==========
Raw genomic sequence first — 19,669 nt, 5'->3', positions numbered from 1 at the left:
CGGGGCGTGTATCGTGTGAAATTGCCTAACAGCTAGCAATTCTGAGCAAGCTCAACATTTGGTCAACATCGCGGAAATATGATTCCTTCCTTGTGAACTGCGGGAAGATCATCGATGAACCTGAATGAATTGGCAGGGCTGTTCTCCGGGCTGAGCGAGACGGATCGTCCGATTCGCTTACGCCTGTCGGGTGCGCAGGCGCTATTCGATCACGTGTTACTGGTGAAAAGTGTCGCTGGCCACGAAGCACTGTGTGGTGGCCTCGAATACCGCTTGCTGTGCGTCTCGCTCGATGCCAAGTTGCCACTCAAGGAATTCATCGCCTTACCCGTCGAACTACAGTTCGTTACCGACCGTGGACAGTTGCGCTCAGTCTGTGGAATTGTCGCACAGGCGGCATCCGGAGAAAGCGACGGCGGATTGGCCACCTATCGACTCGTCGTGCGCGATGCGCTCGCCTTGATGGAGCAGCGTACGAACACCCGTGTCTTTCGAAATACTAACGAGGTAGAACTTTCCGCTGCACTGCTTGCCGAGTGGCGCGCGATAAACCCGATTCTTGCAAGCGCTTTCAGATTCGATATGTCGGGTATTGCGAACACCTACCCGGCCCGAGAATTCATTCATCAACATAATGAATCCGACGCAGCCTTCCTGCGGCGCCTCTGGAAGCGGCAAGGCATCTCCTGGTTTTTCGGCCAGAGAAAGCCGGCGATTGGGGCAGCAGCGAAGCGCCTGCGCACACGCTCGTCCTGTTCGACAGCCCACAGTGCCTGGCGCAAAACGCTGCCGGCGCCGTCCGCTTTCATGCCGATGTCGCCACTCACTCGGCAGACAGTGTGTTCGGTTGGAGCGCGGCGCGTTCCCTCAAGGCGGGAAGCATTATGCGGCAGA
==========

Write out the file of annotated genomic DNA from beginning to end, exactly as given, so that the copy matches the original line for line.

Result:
Raw genomic sequence first — 19,669 nt, 5'->3', positions numbered from 1 at the left:
CGGGGCGTGTATCGTGTGAAATTGCCTAACAGCTAGCAATTCTGAGCAAGCTCAACATTTGGTCAACATCGCGGAAATATGATTCCTTCCTTGTGAACTGCGGGAAGATCATCGATGAACCTGAATGAATTGGCAGGGCTGTTCTCCGGGCTGAGCGAGACGGATCGTCCGATTCGCTTACGCCTGTCGGGTGCGCAGGCGCTATTCGATCACGTGTTACTGGTGAAAAGTGTCGCTGGCCACGAAGCACTGTGTGGTGGCCTCGAATACCGCTTGCTGTGCGTCTCGCTCGATGCCAAGTTGCCACTCAAGGAATTCATCGCCTTACCCGTCGAACTACAGTTCGTTACCGACCGTGGACAGTTGCGCTCAGTCTGTGGAATTGTCGCACAGGCGGCATCCGGAGAAAGCGACGGCGGATTGGCCACCTATCGACTCGTCGTGCGCGATGCGCTCGCCTTGATGGAGCAGCGTACGAACACCCGTGTCTTTCGAAATACTAACGAGGTAGAACTTTCCGCTGCACTGCTTGCCGAGTGGCGCGCGATAAACCCGATTCTTGCAAGCGCTTTCAGATTCGATATGTCGGGTATTGCGAACACCTACCCGGCCCGAGAATTCATTCATCAACATAATGAATCCGACGCAGCCTTCCTGCGGCGCCTCTGGAAGCGGCAAGGCATCTCCTGGTTTTTCGGCCAGAGAAAGCCGGCGATTGGGGCAGCAGCGAAGCGCCTGCGCACACGCTCGTCCTGTTCGACAGCCCACAGTGCCTGGCGCAAAACGCTGCCGGCGCCGTCCGCTTTCATGCCGATGTCGCCACTCACTCGGCAGACAGTGTGTTCGGTTGGAGCGCGGCGCGTTCCCTCAAGGCGGGAAGCATTATGCGGCAGA